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The rudder pedal mounts are constructed from 1"x1" phenolic bar. Two segments of bar are bolted together, and then drilled with a 1" diameter hole to accommodate the rudder pedal tubes. Through experimentation, I've found that it is best to progressively drill the holes, starting with a #40 and working up in small steps to the final size. Extra drill bits make convenient pins to hold the blocks in alignment.
The center 1" holes were practically made to be drilled with the #1 and #20 Unibit combination. Many builder suffer through drilling these holes with spade bits. I can tell you emphatically, that is NOT the way to do it! Using the unibit, there is no burning phenolic, no acrid smoke in the air, and no pestilent stink in the air afterwards!
It does make a mess, but it is a small price to pay, and your shop will thank you for it!
The completed blocks are ready for final chamfering and fitting to the rudder pedal tubes. Total time to construct: 1 hr.
I had heard from other builders the problem whereby the tail wheel pushrod caused the hole in the rudder drive plate to elongate, and become sloppy. The kit included a nice powder coated steel pushrod, but I decided to discard it and make my own. This way I could use a ball end bolted securely to the drive plate, thereby eliminating elongation of the hole.
The parts list and Wicks part number were as follows: 1 ft (cut to 7.5") of 0.305 ID 4130 chromoly steel tubing (R3/8x035-41), 2 threaded ball joint assemblies with 1/4-28 studs (CW-4S), 2 threaded rod ends, 3/8X035 1/4-28 (AN490HT6P), and 2 AN316-4 jam nuts.
The total cost was around $10, but it is adjustable and very smooth. Note, I mistakenly installed the tail wheel pushrod in the rudder cable hole (the outer hole on the rudder drive horn). Don't do like I did here!
I am building a dual stick Sonex, and here is the control stick mechanism. Both stick grips are Ray Allen G101 with push to talk buttons. I really like the feel of these, and they look great. You do have to solder the wires onto the micro switch, but assembly is otherwise pretty easy.
Unfortunately, when I drilled one of the control sticks, it slipped out of alignment. As the photo shows, the top and bottom sections should have been lined up straight. In this one, the bottom was offset by about 1/3". This had the effect of making the connecting link bar too short.
My choices were too live with sticks that were never quite vertical, or to make a new link bar. I chose option three: make the old bar fit! I cut the bar in two and welded a 4130 steel sleeve over the two halves. This added the 1/2" or so that I needed.
The sleeve welded over the pushrod. The rivets were really only installed to hold the sleeve in alignment while it was being welded.
The finished and repainted link rod.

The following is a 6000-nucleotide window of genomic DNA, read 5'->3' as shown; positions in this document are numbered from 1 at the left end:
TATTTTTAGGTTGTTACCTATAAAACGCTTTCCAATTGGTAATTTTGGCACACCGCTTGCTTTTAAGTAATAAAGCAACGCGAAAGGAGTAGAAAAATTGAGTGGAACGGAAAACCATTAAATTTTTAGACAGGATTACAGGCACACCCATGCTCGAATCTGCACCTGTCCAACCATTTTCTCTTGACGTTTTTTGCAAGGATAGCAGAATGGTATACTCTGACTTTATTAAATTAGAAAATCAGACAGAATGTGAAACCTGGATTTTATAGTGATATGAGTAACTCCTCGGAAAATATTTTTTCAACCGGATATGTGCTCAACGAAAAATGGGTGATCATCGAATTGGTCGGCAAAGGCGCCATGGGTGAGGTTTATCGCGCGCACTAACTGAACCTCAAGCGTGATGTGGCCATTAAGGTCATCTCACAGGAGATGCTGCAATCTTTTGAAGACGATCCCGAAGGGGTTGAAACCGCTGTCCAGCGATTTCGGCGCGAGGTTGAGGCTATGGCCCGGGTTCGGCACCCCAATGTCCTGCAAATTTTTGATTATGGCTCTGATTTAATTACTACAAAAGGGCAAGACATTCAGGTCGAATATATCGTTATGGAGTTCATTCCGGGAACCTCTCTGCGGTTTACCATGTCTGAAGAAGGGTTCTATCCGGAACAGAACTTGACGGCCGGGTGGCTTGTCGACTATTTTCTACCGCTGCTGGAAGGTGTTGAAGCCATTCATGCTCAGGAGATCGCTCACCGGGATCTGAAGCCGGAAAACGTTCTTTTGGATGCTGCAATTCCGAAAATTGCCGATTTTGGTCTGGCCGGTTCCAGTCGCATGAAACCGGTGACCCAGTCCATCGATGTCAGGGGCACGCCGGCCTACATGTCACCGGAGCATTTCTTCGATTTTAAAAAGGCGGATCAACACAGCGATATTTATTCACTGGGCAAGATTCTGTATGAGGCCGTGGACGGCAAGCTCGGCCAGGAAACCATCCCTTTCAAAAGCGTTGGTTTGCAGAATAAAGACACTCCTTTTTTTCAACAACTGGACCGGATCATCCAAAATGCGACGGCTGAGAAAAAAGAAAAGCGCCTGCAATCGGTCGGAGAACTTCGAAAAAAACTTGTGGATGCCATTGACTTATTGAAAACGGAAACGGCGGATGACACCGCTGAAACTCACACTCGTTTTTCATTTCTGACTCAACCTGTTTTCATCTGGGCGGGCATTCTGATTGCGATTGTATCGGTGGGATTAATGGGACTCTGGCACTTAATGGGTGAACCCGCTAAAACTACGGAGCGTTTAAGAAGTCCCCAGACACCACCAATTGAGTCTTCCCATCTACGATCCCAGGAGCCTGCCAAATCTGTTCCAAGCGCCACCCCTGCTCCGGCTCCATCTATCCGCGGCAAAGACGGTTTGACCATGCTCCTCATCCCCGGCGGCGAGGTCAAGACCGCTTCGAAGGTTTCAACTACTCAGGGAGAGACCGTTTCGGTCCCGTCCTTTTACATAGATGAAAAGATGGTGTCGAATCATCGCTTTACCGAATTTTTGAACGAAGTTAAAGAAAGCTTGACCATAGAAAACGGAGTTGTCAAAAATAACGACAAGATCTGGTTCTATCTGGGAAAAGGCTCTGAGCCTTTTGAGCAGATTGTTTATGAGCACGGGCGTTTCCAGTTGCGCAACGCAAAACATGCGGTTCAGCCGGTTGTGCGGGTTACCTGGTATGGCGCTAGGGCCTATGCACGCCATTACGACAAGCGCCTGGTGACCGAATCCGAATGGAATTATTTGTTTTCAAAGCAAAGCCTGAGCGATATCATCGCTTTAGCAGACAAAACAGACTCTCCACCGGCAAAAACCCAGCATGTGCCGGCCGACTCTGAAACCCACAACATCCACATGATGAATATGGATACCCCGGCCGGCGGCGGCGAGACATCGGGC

Aileron and Flap pushrods. These come nicely finished from the factory.
The rod ends are sized for 1/4" diameter bolts, and need to be sleeved down to 3/16" diameter with bronze bushings.
The bushing are a real tight fit, and need to be tapped in with a hammer. I used a bolt and a spare bushing to help fit the bushing in place.
The rudder pedals are fit into place. They will not be installed until the interior has been painted, but fitting them now allows me to fine-tune the fit in the phenolic blocks.
The flap torque tube is also fitted now.
The weld on the lever end of the flap torque tube rubbed on the phenolic block. It needed quite a bit of chamfering with a rotary burr in my cordless drill in order to move freely. Now it moves very nicely!
The flap and brake levers are made from 3/16" x 1" aluminum bar. The grip area will be coated with vinyl tool-dip to give it a comfortable, non-slip grip.
Ready to paint.
All three handles were first painted with the epoxy white paint, then the tops dipped in "Grip Dip". This stuff was hard to find. Home Depot carries it, but not at all of their stores.
I dipped three coats, drying overnight between coats. This gave a nice thick, cushioned grip on the levers. Plus, the black looks really sharp contrasting against the white paint.
The flap stop bracket and trim lever installed on the sidewall.
The elevator trim cable attached.
Brake handle bracket installed. I originally had AN4-21 bolts here, but I switched them out for -22's.
Following painting the interior, the control stick assembly is installed. I discovered another minor mistake. The rivets were installed with the heads on the outside of the control stick brackets (supposed to be heads on the inside). This left the rivet body bumping up against the control stick. I had to remove a few rivets and put them in the right way.
The elevator pushrods are also connected to the control stick assembly and elevator idler.
It's only a minor discrepancy, but the plans show both elevator pushrods attached on the same side of the idler arm. However, they fit much better staggered like I have them here. The long pushrod (to the tail section) is nicely centered in the hole. The plans method had it way over to one side).
It's not really controls, but the seatbelts were installed as well. They fit with no issues or problems.
The brake cable link is made from aluminum bar stock. Once this part is finished, the brake handle can be installed.
Throttle cable installed in the corner bracket on the panel.
The cables penetrate the firewall on the right side, through grommets. The fit of the cable housing through the grommet is tight, so a bit of lithium grease helps.
The cable terminates into the built-in clamp on the AeroCarb. It seems to be a smooth setup.
The mixture cable will be positioned just to the left of the throttle. I fabricated a bracket that attaches the instrument panel cross tie.
Throttle and Mixture controls.
The rudder cable adjusters were fabricated and installed. For the first time I got to wiggle the tail from inside the cockpit!


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Updated: 2 Feb 06